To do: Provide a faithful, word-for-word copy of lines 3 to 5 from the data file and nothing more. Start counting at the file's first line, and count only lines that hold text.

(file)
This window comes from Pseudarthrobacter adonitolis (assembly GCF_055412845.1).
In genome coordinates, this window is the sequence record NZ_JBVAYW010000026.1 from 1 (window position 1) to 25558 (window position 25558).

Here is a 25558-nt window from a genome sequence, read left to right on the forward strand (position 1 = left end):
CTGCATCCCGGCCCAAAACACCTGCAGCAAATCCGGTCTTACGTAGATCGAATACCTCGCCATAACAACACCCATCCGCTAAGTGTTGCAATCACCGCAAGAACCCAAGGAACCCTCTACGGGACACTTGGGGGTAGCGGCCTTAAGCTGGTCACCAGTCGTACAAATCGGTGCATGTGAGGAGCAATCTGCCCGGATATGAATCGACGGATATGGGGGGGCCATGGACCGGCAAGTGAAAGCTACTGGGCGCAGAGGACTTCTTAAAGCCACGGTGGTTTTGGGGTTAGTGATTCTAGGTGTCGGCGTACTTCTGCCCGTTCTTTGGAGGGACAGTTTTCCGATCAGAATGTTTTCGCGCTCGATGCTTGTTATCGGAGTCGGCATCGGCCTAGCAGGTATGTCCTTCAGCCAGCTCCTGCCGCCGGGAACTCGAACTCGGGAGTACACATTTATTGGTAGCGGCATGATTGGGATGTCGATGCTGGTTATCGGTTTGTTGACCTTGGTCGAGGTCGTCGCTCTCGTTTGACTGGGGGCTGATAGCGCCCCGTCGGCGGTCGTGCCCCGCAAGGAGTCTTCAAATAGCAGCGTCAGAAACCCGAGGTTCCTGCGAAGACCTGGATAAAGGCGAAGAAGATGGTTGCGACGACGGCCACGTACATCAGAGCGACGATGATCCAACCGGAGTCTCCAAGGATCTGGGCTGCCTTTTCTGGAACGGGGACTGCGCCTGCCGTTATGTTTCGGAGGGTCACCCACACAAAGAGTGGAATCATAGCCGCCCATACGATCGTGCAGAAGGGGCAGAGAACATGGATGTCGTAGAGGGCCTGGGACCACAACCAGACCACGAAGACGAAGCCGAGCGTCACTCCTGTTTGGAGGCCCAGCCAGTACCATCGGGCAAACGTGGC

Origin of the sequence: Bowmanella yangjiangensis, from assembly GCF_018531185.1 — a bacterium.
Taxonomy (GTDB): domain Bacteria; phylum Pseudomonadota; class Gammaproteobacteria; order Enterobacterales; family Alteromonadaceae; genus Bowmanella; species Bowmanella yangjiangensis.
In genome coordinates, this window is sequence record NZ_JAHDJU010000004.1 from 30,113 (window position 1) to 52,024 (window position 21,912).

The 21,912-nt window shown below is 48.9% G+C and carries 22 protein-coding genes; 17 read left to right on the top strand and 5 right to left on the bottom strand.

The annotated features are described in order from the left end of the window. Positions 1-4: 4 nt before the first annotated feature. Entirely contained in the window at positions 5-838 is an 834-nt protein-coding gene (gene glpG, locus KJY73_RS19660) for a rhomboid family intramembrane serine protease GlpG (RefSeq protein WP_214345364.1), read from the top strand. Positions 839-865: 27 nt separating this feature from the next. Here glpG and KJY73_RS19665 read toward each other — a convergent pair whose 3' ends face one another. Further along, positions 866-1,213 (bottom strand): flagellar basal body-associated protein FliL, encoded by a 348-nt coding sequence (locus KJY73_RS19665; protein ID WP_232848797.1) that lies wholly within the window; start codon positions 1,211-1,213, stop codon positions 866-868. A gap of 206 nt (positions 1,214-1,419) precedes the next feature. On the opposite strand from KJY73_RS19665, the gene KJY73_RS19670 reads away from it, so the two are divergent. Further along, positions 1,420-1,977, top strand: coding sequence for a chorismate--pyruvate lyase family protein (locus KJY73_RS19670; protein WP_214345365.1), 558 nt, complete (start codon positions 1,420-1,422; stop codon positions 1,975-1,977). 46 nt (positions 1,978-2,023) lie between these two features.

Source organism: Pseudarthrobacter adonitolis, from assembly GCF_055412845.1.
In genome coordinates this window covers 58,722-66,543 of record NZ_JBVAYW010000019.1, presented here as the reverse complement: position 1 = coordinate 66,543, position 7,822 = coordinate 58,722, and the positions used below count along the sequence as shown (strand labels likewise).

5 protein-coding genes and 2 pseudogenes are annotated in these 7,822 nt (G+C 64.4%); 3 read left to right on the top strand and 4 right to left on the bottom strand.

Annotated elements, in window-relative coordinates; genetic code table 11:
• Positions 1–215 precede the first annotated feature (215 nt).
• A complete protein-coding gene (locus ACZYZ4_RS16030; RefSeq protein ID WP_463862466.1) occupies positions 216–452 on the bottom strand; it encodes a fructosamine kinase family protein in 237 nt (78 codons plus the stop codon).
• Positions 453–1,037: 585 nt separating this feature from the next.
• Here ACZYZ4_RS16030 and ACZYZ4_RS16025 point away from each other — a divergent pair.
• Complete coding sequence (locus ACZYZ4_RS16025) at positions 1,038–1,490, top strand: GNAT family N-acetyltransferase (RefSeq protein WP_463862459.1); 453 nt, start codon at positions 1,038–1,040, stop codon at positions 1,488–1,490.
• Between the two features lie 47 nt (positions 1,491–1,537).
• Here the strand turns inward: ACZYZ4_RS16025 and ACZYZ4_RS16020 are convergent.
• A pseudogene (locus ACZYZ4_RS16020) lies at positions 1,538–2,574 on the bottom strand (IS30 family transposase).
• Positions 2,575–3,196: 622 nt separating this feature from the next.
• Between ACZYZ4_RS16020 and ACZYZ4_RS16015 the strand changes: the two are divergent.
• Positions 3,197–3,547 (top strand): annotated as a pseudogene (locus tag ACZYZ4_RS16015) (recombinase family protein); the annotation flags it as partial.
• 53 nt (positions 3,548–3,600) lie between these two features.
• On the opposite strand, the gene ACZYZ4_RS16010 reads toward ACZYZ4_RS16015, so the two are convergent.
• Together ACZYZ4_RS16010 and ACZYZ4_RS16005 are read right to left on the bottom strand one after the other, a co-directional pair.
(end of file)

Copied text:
Here is a 25558-nt window from a genome sequence, read left to right on the forward strand (position 1 = left end):
CTGCATCCCGGCCCAAAACACCTGCAGCAAATCCGGTCTTACGTAGATCGAATACCTCGCCATAACAACACCCATCCGCTAAGTGTTGCAATCACCGCAAGAACCCAAGGAACCCTCTACGGGACACTTGGGGGTAGCGGCCTTAAGCTGGTCACCAGTCGTACAAATCGGTGCATGTGAGGAGCAATCTGCCCGGATATGAATCGACGGATATGGGGGGGCCATGGACCGGCAAGTGAAAGCTACTGGGCGCAGAGGACTTCTTAAAGCCACGGTGGTTTTGGGGTTAGTGATTCTAGGTGTCGGCGTACTTCTGCCCGTTCTTTGGAGGGACAGTTTTCCGATCAGAATGTTTTCGCGCTCGATGCTTGTTATCGGAGTCGGCATCGGCCTAGCAGGTATGTCCTTCAGCCAGCTCCTGCCGCCGGGAACTCGAACTCGGGAGTACACATTTATTGGTAGCGGCATGATTGGGATGTCGATGCTGGTTATCGGTTTGTTGACCTTGGTCGAGGTCGTCGCTCTCGTTTGACTGGGGGCTGATAGCGCCCCGTCGGCGGTCGTGCCCCGCAAGGAGTCTTCAAATAGCAGCGTCAGAAACCCGAGGTTCCTGCGAAGACCTGGATAAAGGCGAAGAAGATGGTTGCGACGACGGCCACGTACATCAGAGCGACGATGATCCAACCGGAGTCTCCAAGGATCTGGGCTGCCTTTTCTGGAACGGGGACTGCGCCTGCCGTTATGTTTCGGAGGGTCACCCACACAAAGAGTGGAATCATAGCCGCCCATACGATCGTGCAGAAGGGGCAGAGAACATGGATGTCGTAGAGGGCCTGGGACCACAACCAGACCACGAAGACGAAGCCGAGCGTCACTCCTGTTTGGAGGCCCAGCCAGTACCATCGGGCAAACGTGGC

Origin of the sequence: Bowmanella yangjiangensis, from assembly GCF_018531185.1 — a bacterium.